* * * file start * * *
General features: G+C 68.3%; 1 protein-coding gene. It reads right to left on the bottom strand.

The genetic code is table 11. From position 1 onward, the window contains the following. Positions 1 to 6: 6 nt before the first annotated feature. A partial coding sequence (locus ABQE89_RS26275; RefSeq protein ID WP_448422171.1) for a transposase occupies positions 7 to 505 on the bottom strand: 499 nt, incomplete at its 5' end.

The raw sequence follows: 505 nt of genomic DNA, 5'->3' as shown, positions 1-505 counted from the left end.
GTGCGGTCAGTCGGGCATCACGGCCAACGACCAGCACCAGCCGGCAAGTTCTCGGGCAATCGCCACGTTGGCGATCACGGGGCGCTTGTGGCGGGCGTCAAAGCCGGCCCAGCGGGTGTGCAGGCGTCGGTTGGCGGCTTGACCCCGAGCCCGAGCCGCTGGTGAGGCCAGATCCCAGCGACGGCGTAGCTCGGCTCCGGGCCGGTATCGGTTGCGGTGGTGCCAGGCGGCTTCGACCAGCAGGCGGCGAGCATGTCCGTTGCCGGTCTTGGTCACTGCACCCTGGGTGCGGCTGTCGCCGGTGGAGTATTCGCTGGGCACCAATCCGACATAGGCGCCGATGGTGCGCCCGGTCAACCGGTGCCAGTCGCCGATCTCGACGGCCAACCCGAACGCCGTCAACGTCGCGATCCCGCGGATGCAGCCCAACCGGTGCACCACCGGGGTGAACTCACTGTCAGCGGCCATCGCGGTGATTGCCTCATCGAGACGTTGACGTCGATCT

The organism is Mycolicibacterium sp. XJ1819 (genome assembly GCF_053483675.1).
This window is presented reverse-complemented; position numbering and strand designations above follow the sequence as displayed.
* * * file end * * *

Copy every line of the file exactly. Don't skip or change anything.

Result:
General features: G+C 68.3%; 1 protein-coding gene. It reads right to left on the bottom strand.

The genetic code is table 11. From position 1 onward, the window contains the following. Positions 1 to 6: 6 nt before the first annotated feature. A partial coding sequence (locus ABQE89_RS26275; RefSeq protein ID WP_448422171.1) for a transposase occupies positions 7 to 505 on the bottom strand: 499 nt, incomplete at its 5' end.

The raw sequence follows: 505 nt of genomic DNA, 5'->3' as shown, positions 1-505 counted from the left end.
GTGCGGTCAGTCGGGCATCACGGCCAACGACCAGCACCAGCCGGCAAGTTCTCGGGCAATCGCCACGTTGGCGATCACGGGGCGCTTGTGGCGGGCGTCAAAGCCGGCCCAGCGGGTGTGCAGGCGTCGGTTGGCGGCTTGACCCCGAGCCCGAGCCGCTGGTGAGGCCAGATCCCAGCGACGGCGTAGCTCGGCTCCGGGCCGGTATCGGTTGCGGTGGTGCCAGGCGGCTTCGACCAGCAGGCGGCGAGCATGTCCGTTGCCGGTCTTGGTCACTGCACCCTGGGTGCGGCTGTCGCCGGTGGAGTATTCGCTGGGCACCAATCCGACATAGGCGCCGATGGTGCGCCCGGTCAACCGGTGCCAGTCGCCGATCTCGACGGCCAACCCGAACGCCGTCAACGTCGCGATCCCGCGGATGCAGCCCAACCGGTGCACCACCGGGGTGAACTCACTGTCAGCGGCCATCGCGGTGATTGCCTCATCGAGACGTTGACGTCGATCT

The organism is Mycolicibacterium sp. XJ1819 (genome assembly GCF_053483675.1).
This window is presented reverse-complemented; position numbering and strand designations above follow the sequence as displayed.